Partnership Seeks to Increase High School Equivalency
Toyota Motor Manufacturing Indiana Inc. in Princeton is partnering with Vincennes University and WorkOne Southwest to help grow the number of Hoosiers with a high school equivalency credential. The automaker is awarding a $60,000 grant to cover the cost of test fees and services provided by VU. Ashley Chatham, corporate communications manager for Toyota Indiana, says the funding will benefit about 200 people, but the partners hope to be able to make a bigger impact in the future.
In an interview with Inside INdiana Business, Chatham says the program began from conversations between TMMI and WorkOne a few years ago.
"We saw the gap and saw an opportunity to create a program that we can now say works," said Chatham. "We thought like it was a smart investment and a way to support not only our current workforce needs here at Toyota, but more importantly, we saw the opportunity to really support the community in a very meaningful way."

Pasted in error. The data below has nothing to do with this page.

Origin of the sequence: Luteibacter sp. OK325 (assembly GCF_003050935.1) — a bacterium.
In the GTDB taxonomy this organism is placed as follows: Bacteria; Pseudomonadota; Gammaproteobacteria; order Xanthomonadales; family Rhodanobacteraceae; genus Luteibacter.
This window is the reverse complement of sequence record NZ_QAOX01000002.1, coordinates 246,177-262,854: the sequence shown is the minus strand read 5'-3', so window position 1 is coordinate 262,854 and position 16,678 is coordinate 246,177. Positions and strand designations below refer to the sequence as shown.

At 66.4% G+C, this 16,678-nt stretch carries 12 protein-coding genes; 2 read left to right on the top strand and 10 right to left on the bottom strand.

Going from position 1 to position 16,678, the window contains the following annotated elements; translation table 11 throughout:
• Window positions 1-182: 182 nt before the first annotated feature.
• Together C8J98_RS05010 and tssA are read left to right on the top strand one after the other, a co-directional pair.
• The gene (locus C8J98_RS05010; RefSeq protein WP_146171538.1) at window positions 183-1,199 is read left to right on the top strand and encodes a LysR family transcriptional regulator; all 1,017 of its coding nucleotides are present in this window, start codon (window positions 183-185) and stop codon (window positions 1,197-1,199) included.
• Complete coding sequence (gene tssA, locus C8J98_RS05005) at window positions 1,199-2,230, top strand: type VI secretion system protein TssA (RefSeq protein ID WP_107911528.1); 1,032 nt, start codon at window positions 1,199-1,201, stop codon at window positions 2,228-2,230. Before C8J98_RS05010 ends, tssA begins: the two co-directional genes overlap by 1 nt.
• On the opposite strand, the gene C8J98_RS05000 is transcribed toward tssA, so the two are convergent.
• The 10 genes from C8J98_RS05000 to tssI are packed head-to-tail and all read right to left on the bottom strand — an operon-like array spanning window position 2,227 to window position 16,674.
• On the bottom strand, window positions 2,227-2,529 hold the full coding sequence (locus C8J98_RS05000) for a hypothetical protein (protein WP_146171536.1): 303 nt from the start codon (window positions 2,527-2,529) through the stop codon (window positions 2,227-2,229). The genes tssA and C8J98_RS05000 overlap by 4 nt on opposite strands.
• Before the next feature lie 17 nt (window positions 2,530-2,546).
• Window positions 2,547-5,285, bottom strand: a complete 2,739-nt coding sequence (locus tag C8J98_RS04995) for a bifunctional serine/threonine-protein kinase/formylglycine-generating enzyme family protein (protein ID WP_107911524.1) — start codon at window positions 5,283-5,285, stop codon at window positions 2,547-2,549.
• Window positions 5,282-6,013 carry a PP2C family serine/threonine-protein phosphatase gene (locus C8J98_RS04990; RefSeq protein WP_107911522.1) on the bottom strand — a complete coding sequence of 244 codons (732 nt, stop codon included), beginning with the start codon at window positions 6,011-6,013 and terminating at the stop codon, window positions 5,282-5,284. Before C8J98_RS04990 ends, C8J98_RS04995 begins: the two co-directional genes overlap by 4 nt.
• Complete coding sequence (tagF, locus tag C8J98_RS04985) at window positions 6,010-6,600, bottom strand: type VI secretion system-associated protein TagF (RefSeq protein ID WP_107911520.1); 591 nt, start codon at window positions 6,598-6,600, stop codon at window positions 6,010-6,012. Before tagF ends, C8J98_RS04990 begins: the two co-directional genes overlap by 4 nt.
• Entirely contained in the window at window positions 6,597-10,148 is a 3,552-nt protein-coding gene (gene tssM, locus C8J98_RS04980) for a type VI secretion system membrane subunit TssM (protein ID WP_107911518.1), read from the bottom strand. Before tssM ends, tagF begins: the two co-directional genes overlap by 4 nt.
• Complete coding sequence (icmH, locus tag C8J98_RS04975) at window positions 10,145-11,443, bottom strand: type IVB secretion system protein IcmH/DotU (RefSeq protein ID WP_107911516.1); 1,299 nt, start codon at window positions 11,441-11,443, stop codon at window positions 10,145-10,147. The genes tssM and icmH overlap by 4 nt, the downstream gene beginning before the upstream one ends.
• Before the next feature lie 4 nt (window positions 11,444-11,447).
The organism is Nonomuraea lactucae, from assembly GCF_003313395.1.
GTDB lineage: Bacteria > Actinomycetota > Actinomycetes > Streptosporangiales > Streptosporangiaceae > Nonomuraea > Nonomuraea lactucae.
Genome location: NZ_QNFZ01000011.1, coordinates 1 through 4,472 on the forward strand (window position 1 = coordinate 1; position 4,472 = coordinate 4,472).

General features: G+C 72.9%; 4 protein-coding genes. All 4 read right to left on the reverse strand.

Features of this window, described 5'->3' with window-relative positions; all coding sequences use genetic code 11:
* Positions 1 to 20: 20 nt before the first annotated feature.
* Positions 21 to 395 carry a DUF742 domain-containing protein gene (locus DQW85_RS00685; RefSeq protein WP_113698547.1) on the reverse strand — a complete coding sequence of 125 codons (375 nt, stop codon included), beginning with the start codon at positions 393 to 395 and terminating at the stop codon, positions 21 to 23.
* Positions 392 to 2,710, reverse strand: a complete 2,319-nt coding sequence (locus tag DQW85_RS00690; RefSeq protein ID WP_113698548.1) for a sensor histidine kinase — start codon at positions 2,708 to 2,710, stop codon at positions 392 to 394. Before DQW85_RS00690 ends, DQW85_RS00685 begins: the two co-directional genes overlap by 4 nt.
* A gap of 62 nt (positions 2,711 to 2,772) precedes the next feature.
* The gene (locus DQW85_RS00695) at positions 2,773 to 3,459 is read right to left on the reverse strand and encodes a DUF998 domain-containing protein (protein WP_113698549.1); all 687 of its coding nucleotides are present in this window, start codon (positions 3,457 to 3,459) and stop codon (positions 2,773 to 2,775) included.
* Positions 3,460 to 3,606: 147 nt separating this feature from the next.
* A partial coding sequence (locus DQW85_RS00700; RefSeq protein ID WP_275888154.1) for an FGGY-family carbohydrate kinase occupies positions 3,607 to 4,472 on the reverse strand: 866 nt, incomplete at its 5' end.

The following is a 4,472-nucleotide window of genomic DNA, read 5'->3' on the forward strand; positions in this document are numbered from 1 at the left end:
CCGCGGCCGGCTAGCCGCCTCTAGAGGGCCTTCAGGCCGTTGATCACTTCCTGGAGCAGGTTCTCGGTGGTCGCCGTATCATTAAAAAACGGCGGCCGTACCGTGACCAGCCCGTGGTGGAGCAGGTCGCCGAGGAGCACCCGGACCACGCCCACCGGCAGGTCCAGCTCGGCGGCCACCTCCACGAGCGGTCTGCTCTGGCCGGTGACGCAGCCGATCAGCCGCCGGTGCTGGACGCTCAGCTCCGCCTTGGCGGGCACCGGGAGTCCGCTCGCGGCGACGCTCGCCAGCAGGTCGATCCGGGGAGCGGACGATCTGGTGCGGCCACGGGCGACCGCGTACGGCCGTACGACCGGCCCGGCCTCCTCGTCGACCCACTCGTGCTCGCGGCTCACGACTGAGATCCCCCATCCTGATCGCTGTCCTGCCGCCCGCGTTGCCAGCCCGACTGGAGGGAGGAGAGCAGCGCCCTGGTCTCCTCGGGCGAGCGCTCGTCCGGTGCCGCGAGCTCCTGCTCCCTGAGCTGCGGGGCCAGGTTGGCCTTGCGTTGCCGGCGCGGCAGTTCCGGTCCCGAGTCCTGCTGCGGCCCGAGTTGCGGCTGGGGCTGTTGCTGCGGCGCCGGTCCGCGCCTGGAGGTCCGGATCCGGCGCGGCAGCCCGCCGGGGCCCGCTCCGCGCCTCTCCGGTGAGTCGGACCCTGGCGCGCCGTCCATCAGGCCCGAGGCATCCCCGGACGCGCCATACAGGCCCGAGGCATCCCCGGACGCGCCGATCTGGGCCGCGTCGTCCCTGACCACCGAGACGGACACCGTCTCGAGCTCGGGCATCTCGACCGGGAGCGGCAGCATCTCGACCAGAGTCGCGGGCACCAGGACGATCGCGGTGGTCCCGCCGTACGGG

Toyota says there are about 476,000 Hoosiers without a high school diploma, including thousands in southwest Indiana. The funding from Toyota will support test fee waivers for qualifying students in the region who are looking to take the high school equivalency exam. Chatham says the cost of the exam, about $90, is often a major barrier for residents attempting to get their HSE.
The funding will also support enhancements to the VU Adult Basic Education website to create course awareness, as well as classroom video conferencing, equipment for students with transportation barriers, and an annual HSE graduation ceremony.
Chatham says the partners are now having conversations on how to grow the program and its impact.
The program will begin later this month with classes at two locations in Gibson County and five locations in Vanderburgh County. The program will be open to anyone in the southwest Indiana region.